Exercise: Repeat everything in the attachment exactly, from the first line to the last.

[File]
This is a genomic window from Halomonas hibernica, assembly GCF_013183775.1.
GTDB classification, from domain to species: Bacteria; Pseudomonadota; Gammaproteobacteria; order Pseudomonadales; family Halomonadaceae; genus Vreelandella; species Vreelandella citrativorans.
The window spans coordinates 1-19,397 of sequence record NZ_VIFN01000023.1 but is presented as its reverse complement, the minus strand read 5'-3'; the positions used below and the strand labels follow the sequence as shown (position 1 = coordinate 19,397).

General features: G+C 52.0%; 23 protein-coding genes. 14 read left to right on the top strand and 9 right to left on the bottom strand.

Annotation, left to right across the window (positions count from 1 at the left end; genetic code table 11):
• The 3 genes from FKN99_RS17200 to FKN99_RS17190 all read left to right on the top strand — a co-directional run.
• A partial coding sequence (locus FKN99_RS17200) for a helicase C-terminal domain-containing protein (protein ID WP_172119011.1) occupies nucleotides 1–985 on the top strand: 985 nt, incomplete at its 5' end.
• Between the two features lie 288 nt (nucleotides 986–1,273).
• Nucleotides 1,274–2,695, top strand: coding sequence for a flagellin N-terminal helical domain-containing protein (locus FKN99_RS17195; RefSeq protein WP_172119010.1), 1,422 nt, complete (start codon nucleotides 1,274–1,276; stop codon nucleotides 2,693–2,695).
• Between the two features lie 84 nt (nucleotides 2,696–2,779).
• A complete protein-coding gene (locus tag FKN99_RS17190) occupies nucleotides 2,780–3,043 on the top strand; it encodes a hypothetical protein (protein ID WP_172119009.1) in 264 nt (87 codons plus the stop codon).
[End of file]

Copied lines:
This is a genomic window from Halomonas hibernica, assembly GCF_013183775.1.
GTDB classification, from domain to species: Bacteria; Pseudomonadota; Gammaproteobacteria; order Pseudomonadales; family Halomonadaceae; genus Vreelandella; species Vreelandella citrativorans.
The window spans coordinates 1-19,397 of sequence record NZ_VIFN01000023.1 but is presented as its reverse complement, the minus strand read 5'-3'; the positions used below and the strand labels follow the sequence as shown (position 1 = coordinate 19,397).

General features: G+C 52.0%; 23 protein-coding genes. 14 read left to right on the top strand and 9 right to left on the bottom strand.

Annotation, left to right across the window (positions count from 1 at the left end; genetic code table 11):
• The 3 genes from FKN99_RS17200 to FKN99_RS17190 all read left to right on the top strand — a co-directional run.
• A partial coding sequence (locus FKN99_RS17200) for a helicase C-terminal domain-containing protein (protein ID WP_172119011.1) occupies nucleotides 1–985 on the top strand: 985 nt, incomplete at its 5' end.
• Between the two features lie 288 nt (nucleotides 986–1,273).
• Nucleotides 1,274–2,695, top strand: coding sequence for a flagellin N-terminal helical domain-containing protein (locus FKN99_RS17195; RefSeq protein WP_172119010.1), 1,422 nt, complete (start codon nucleotides 1,274–1,276; stop codon nucleotides 2,693–2,695).
• Between the two features lie 84 nt (nucleotides 2,696–2,779).
• A complete protein-coding gene (locus tag FKN99_RS17190) occupies nucleotides 2,780–3,043 on the top strand; it encodes a hypothetical protein (protein ID WP_172119009.1) in 264 nt (87 codons plus the stop codon).